The flowers of chamomile are commonly enjoyed in after-dinner teas to improve digestion after a meal. Chamomile has an array of essential oils, as well as compounds such as flavonoids and mild bitters, which work together to improve digestion. The essential oil chamazulene has been shown to reduce anxiety and the digestive system’s reactive response to stress, as well as to reduce inflammation. The bitter compounds increase digestive enzymes.
To grow: Chamomile loves a warm, sunny spot. It does well in flowerbeds or pots as long as it doesn’t get too wet. Chamomile seeds require light to germinate, so sow seeds outdoors in late summer and mix them lightly into the soil. Or, start seeds indoors then transplant them after hardening off. Once it’s established, chamomile is quite hardy and can easily overwinter. In warm climates with at least some intermittent rain, chamomile plants often self-seed.
To use: Chamomile flowers can be picked and used fresh, or dried and stored in an airtight container. Add a couple teaspoons of flowers to hot water for an after-dinner tea, or infuse honey with the fresh flowers and add a little of the honey to warm water to drink with meals.
Although climbing nasturtium is often used for ornamental color in the garden, its beautiful flowers are edible with a peppery taste. Their pungency and mild bitterness stimulate digestion, helping produce digestive acids and release enzymes. Nasturtium also has antioxidant-rich flavonoids and vitamin C, helping reduce inflammation and providing nutrition.
To grow: Nasturtium is a cinch to grow. Just plant seeds directly in soil and keep moist until they sprout, and that’s about it. Overly fertile soil will actually produce fewer flowers, so don’t pamper nasturtium plants. Best of all, they self-seed and can keep coming up every year. Put them in a pot on the patio or dedicate an area in the yard where they can climb. Nasturtium likes sunny spots but can tolerate partial sun.
To use: Simply pick the flowers and eat them. One to two flowers are enough to get digestive benefit. You can add these lovely, spicy flowers to salads or toss them into a casserole or omelet.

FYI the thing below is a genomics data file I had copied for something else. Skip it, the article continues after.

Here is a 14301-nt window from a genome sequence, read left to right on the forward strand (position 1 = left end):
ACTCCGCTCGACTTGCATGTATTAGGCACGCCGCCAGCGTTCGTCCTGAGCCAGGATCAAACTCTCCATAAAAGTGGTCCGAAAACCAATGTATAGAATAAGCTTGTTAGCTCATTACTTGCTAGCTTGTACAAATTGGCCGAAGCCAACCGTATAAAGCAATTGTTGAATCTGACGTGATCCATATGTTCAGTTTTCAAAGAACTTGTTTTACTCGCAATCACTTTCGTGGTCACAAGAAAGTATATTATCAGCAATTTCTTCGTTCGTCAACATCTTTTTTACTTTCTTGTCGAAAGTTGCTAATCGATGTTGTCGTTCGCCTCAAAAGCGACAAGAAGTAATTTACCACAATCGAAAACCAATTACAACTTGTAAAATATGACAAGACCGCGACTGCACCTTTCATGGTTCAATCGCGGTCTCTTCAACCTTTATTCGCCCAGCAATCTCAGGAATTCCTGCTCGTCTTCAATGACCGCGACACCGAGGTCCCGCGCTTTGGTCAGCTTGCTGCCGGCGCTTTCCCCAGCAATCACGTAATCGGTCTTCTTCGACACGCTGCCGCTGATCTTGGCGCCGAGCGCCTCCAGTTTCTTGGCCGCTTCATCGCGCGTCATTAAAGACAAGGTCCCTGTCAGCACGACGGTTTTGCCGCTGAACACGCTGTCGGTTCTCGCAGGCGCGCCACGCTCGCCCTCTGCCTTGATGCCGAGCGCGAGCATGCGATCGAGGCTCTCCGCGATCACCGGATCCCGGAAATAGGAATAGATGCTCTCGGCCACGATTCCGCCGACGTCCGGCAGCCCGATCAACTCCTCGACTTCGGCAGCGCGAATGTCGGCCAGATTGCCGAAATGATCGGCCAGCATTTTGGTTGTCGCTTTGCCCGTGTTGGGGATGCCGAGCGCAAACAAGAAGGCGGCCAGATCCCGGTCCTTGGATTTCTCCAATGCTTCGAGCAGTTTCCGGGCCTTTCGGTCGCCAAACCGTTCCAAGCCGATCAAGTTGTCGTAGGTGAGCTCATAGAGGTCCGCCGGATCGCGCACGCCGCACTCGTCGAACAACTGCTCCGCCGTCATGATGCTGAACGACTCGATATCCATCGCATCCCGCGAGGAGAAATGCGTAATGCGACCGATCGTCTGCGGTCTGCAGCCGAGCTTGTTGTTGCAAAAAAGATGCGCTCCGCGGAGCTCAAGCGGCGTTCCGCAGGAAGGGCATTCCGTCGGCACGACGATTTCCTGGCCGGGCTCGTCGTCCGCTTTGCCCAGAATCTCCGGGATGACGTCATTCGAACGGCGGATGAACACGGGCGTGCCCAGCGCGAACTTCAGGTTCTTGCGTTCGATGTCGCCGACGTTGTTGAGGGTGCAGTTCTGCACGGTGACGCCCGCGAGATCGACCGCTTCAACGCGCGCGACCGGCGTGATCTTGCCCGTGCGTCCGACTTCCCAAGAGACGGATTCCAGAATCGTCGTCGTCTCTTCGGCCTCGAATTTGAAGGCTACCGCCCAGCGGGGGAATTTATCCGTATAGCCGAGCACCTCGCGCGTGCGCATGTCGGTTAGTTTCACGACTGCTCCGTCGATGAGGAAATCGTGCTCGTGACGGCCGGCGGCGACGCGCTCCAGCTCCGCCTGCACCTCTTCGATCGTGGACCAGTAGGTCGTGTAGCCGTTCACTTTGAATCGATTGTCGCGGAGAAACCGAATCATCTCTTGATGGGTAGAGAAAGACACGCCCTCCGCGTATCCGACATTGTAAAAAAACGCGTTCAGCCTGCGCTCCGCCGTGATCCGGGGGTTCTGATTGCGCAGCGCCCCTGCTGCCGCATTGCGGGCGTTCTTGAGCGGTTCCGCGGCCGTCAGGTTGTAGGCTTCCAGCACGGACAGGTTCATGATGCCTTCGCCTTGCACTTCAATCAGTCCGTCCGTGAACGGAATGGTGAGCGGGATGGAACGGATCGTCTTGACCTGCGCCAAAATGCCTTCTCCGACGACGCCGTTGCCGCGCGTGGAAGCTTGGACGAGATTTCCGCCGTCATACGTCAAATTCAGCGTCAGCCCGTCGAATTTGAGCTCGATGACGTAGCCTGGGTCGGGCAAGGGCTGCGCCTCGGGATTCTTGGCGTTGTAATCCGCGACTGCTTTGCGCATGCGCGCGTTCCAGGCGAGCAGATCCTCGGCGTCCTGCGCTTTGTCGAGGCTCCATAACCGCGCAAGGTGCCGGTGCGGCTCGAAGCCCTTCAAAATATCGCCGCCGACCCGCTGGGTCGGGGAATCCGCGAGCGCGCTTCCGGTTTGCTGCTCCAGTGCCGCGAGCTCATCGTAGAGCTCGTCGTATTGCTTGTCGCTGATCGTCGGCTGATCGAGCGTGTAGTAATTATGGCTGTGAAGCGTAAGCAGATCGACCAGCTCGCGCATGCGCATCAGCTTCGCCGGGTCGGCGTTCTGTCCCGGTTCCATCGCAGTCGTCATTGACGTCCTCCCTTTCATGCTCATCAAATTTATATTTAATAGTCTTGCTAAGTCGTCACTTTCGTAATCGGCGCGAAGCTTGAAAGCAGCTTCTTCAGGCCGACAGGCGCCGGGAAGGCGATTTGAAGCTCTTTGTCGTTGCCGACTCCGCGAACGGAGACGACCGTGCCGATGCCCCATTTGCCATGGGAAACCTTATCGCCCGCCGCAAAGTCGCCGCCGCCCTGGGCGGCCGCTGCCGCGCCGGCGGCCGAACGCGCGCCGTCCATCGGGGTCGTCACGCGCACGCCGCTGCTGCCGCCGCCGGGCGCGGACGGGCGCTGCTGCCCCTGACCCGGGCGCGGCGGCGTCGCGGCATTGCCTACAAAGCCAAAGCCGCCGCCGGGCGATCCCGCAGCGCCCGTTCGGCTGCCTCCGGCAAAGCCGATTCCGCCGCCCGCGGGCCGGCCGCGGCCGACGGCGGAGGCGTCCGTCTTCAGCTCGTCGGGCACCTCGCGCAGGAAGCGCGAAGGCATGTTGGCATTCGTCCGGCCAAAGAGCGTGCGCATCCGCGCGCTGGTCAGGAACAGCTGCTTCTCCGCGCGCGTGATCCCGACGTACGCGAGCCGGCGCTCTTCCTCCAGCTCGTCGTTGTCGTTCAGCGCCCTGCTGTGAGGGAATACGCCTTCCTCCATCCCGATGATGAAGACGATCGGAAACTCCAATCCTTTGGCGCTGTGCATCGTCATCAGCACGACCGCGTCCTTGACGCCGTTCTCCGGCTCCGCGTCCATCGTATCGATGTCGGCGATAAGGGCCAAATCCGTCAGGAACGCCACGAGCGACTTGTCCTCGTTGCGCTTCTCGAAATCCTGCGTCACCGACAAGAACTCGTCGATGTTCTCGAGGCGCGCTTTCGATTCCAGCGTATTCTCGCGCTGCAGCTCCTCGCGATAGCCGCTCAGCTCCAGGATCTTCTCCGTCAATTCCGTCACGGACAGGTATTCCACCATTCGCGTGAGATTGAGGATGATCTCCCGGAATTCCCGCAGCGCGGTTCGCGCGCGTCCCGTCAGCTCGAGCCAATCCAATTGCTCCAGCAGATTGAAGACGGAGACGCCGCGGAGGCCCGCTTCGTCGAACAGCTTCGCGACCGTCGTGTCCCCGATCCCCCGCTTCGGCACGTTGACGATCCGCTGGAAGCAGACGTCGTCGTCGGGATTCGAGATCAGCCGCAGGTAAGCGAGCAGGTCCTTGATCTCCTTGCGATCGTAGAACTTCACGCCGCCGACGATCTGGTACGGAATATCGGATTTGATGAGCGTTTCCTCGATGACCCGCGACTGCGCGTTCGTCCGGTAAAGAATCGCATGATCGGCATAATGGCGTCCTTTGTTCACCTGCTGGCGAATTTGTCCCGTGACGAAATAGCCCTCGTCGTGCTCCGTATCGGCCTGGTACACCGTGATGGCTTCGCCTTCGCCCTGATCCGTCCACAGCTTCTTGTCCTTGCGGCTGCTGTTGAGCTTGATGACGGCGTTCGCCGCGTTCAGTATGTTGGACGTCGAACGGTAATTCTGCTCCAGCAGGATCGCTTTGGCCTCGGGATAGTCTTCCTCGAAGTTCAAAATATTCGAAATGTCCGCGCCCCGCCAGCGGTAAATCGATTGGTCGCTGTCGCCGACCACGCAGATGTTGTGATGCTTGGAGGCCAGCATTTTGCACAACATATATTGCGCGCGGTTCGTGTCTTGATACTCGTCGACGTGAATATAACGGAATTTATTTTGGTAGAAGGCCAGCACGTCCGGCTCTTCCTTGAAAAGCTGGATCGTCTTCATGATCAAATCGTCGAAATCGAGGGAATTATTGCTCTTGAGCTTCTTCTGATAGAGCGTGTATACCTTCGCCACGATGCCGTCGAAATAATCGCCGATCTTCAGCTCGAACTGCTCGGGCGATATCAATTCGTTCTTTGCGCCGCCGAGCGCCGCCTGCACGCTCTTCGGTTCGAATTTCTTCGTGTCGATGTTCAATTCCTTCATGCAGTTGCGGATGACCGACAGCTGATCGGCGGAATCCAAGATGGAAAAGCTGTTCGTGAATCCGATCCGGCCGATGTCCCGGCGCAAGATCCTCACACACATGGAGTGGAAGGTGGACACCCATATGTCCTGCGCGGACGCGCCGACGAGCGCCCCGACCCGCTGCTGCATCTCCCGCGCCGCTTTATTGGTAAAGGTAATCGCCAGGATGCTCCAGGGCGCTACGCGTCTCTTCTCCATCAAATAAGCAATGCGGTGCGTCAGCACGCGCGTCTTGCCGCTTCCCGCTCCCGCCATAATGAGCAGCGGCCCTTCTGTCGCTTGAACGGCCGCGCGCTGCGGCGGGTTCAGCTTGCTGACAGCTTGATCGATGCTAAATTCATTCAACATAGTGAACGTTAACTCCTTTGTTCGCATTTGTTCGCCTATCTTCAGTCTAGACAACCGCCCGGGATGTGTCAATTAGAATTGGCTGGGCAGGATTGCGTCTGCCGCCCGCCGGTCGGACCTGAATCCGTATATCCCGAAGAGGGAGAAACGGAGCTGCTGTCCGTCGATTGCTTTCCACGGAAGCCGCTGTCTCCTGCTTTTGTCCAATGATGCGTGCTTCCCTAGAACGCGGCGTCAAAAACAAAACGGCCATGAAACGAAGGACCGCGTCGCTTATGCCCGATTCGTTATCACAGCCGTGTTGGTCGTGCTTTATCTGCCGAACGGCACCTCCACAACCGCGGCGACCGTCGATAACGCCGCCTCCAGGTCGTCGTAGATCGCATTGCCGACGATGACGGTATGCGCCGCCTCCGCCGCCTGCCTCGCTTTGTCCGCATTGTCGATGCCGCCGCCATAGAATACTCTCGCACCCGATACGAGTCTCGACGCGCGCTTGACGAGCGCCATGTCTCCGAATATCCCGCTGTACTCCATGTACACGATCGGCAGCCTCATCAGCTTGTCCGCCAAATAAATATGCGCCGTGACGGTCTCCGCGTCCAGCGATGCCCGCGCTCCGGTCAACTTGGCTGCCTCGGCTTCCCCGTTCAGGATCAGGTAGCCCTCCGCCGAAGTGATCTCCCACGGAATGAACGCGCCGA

Although it’s often considered a weed, especially along roadsides in the Midwest, chicory is actually a nutritious little plant, with leaves packed with nutrients such as vitamins A, C and E, and magnesium, calcium, iron and potassium. These nutrients help reduce inflammation and improve immune function. Chicory greens are a good source of dietary fiber, too, which makes them useful for constipation. In addition to nutrients, chicory has bitter compounds that stimulate digestion.
To grow: Chicory prefers less-fertile soils and the sunnier, dry areas on the edges of gardens or in the wilder areas of your yard. Chicory is easy to grow from seed with little fuss. Some people grow it in vegetable beds to complement their sources of leafy greens. You can also spread chicory seed with other wildflowers to enjoy its pretty blue flowers.
To use: Collect leaves to eat raw in salads or cooked as you would spinach. If you have trouble digesting fiber-rich foods, add fennel or rosemary to the dish.
If you are on prescription or over-the-counter medications for digestive ailments (such as antacids), these herbs should not interact with them if used in small amounts as described here. The use of these herbs may, over time, reduce your need for the medications. However, never stop taking a prescribed medication without first discussing it with your doctor.
Chronic digestive issues may stem from a lack of digestive enzymes and beneficial bacteria throughout the digestive system. To rebuild your colonies of helpful bacteria, consider enjoying traditionally fermented foods (such as fermented, nonpasteurized sauerkraut; kimchi; or yogurt) daily, or supplement with a high-quality probiotic and digestive enzymes. Learn more in The Benefits of Fermented Foods.